Gideon was surprised by the comment. "And would you be interested in pursuing a "
A shout stopped his question and he turned to the entrance just as a young soldier came running inside the tent. He was Emmet MacPherson's son, Alan, and he looked as though he had just seen the ghost of his father.
"Laird, come quickly. There's been a terrible accident...terrible...at the falls," he stammered, panting for breath. "Your brother...oh, God, your little brother..."
Ramsey was already running outside when Alan's next words hit him.
Copyright © 1999 by Julie Garwood
Table of Contents
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On Tuesday, February 16th, barnesandnoble.com welcomed Julie Garwood to discuss RANSOM.
Moderator: Good evening, Julie Garwood! Welcome back -- a third time! We are so glad you could join us to talk about RANSOM. How are you this evening?
Julie Garwood: Great! I am just happy to be online.
Lisbeth from Philadelphia, Pennsylvania: Dear Mrs. Garwood, just a quick note: I received RANSOM as a Valentine's gift and, needless to say, what a great gift! I started reading it that same night and couldn't put it down. I finished it around four in the morning and once again I wanted so much to be able to meet these characters and laugh and smile with them. I only have one question really -- well, OK, two: What is the source of your inspiration in writing about such lively characters and making the castles and land come to life for your readers? Do you feel any pressure to always outperform your last book/story? Just another curious (ahem, nosy) reader. Your faithful reader, Lisbeth Lopez.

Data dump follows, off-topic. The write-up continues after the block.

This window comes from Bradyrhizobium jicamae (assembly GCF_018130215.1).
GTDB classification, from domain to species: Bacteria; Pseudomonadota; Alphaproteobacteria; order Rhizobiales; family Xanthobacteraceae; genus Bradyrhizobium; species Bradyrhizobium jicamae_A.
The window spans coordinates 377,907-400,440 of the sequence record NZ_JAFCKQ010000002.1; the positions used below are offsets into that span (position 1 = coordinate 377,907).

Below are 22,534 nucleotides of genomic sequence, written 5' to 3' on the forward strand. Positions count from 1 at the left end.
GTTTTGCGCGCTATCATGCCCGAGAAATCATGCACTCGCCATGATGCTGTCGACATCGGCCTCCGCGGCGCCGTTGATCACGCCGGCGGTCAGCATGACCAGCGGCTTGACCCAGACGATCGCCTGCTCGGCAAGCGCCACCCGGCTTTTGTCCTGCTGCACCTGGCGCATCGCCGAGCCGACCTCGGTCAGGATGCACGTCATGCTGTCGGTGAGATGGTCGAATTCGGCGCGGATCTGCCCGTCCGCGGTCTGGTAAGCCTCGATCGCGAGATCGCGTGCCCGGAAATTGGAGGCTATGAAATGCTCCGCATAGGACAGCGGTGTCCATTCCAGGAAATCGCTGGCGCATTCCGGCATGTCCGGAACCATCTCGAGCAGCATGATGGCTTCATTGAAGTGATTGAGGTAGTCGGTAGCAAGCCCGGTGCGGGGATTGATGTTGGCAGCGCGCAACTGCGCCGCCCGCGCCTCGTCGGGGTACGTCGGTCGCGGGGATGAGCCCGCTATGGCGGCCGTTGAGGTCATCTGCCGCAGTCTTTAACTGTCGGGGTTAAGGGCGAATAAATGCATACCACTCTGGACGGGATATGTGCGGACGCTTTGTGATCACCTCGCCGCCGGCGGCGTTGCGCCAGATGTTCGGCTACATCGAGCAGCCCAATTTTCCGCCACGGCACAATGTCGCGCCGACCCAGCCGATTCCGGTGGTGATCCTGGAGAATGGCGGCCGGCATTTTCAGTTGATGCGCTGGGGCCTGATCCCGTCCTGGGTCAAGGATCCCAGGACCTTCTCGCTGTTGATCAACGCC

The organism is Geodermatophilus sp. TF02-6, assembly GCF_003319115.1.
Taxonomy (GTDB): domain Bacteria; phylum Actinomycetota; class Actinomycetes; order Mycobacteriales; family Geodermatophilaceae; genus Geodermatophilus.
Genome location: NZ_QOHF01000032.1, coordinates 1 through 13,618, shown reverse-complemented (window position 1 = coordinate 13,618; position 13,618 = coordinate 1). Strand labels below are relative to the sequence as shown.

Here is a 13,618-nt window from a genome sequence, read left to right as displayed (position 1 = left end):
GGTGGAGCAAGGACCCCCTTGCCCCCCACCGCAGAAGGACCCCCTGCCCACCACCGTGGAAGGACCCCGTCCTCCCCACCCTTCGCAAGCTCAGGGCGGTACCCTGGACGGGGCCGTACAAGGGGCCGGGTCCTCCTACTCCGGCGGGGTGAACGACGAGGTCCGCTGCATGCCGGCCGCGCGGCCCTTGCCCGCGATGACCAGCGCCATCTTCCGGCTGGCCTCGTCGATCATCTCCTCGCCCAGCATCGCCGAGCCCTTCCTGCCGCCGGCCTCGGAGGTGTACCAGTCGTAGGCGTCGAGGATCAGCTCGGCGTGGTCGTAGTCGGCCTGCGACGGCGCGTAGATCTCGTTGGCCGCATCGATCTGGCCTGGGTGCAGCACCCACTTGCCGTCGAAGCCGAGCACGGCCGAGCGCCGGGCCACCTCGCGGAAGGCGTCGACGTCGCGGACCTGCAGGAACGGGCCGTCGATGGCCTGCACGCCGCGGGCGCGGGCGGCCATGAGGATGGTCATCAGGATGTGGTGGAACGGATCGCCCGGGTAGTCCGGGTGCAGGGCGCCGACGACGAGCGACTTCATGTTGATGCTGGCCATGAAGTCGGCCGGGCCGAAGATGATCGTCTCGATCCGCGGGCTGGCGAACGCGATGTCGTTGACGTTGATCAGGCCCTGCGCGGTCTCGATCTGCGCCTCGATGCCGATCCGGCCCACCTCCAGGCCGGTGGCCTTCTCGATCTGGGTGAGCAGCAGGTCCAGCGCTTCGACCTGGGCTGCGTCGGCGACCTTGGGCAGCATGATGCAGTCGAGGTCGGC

Julie Garwood: Vivid imagination and a passion for history were my inspiration. No inspiration for the particular story line except that it was in response to hundreds of letters from readers who fell in love with two minor characters of THE SECRET. They wanted their stories to be told, and I pay attention to my readers. I always knew I would do their stories, I just didn't know when. I never compete with anyone but myself. I think it is really important as a writer to try to stretch and do better. That is always my goal. I always feel if I could just write a book once more. I am never satisfied with the end result and I worry. I do, I do. I worry I will disappoint the reader so I am really happy RANSOM has been well received. It has really been phenomenal.
Hannah from Richmond: As a writer, what draws you to the medieval era as a setting for a romance? Is this your favorite period to capture?
Julie Garwood: I am a history major and when I took the ancient and medieval courses I fell in love with the period. I like everything about feudalism -- where everyone has a place from the moment they are born. And being a daydreamer, I wonder about the people who don't fit and that is who I want to write about. Yes, it is my favorite period to capture.